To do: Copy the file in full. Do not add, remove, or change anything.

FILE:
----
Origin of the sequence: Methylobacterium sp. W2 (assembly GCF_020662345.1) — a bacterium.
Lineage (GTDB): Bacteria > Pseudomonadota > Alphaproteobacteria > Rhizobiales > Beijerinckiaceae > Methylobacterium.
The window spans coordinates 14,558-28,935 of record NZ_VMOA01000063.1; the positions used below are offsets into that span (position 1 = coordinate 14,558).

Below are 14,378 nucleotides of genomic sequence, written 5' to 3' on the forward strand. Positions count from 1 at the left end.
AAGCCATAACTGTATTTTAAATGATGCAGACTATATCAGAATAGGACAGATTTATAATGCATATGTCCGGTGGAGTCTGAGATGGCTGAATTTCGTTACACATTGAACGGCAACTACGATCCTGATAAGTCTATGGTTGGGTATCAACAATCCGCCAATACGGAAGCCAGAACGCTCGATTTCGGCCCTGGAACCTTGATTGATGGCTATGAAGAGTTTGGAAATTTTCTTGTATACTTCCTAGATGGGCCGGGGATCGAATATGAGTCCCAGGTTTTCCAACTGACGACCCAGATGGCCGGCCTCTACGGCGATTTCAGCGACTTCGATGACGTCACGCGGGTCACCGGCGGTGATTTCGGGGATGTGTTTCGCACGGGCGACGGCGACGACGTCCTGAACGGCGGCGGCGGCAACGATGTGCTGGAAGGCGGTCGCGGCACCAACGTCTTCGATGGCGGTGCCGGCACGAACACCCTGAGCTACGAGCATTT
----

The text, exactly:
Origin of the sequence: Methylobacterium sp. W2 (assembly GCF_020662345.1) — a bacterium.
Lineage (GTDB): Bacteria > Pseudomonadota > Alphaproteobacteria > Rhizobiales > Beijerinckiaceae > Methylobacterium.
The window spans coordinates 14,558-28,935 of record NZ_VMOA01000063.1; the positions used below are offsets into that span (position 1 = coordinate 14,558).

Below are 14,378 nucleotides of genomic sequence, written 5' to 3' on the forward strand. Positions count from 1 at the left end.
AAGCCATAACTGTATTTTAAATGATGCAGACTATATCAGAATAGGACAGATTTATAATGCATATGTCCGGTGGAGTCTGAGATGGCTGAATTTCGTTACACATTGAACGGCAACTACGATCCTGATAAGTCTATGGTTGGGTATCAACAATCCGCCAATACGGAAGCCAGAACGCTCGATTTCGGCCCTGGAACCTTGATTGATGGCTATGAAGAGTTTGGAAATTTTCTTGTATACTTCCTAGATGGGCCGGGGATCGAATATGAGTCCCAGGTTTTCCAACTGACGACCCAGATGGCCGGCCTCTACGGCGATTTCAGCGACTTCGATGACGTCACGCGGGTCACCGGCGGTGATTTCGGGGATGTGTTTCGCACGGGCGACGGCGACGACGTCCTGAACGGCGGCGGCGGCAACGATGTGCTGGAAGGCGGTCGCGGCACCAACGTCTTCGATGGCGGTGCCGGCACGAACACCCTGAGCTACGAGCATTT